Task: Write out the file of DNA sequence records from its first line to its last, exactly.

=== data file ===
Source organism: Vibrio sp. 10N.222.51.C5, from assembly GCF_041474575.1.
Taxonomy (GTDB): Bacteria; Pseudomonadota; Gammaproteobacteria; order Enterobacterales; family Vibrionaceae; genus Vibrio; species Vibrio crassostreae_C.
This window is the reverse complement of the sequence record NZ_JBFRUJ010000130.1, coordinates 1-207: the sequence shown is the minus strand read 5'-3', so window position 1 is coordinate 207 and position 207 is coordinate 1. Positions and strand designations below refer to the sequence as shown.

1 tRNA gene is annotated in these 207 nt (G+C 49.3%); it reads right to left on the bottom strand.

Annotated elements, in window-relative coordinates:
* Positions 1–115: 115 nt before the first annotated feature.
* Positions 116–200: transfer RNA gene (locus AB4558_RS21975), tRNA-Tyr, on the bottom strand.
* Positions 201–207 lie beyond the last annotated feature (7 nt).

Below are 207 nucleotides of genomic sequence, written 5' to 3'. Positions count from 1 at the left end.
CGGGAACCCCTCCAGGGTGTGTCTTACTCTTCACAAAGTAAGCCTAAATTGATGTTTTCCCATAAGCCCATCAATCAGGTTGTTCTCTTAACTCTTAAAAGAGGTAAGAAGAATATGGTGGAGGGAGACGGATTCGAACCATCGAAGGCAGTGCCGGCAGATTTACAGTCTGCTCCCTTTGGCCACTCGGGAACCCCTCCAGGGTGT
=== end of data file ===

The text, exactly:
Source organism: Vibrio sp. 10N.222.51.C5, from assembly GCF_041474575.1.
Taxonomy (GTDB): Bacteria; Pseudomonadota; Gammaproteobacteria; order Enterobacterales; family Vibrionaceae; genus Vibrio; species Vibrio crassostreae_C.
This window is the reverse complement of the sequence record NZ_JBFRUJ010000130.1, coordinates 1-207: the sequence shown is the minus strand read 5'-3', so window position 1 is coordinate 207 and position 207 is coordinate 1. Positions and strand designations below refer to the sequence as shown.

1 tRNA gene is annotated in these 207 nt (G+C 49.3%); it reads right to left on the bottom strand.

Annotated elements, in window-relative coordinates:
* Positions 1–115: 115 nt before the first annotated feature.
* Positions 116–200: transfer RNA gene (locus AB4558_RS21975), tRNA-Tyr, on the bottom strand.
* Positions 201–207 lie beyond the last annotated feature (7 nt).

Below are 207 nucleotides of genomic sequence, written 5' to 3'. Positions count from 1 at the left end.
CGGGAACCCCTCCAGGGTGTGTCTTACTCTTCACAAAGTAAGCCTAAATTGATGTTTTCCCATAAGCCCATCAATCAGGTTGTTCTCTTAACTCTTAAAAGAGGTAAGAAGAATATGGTGGAGGGAGACGGATTCGAACCATCGAAGGCAGTGCCGGCAGATTTACAGTCTGCTCCCTTTGGCCACTCGGGAACCCCTCCAGGGTGT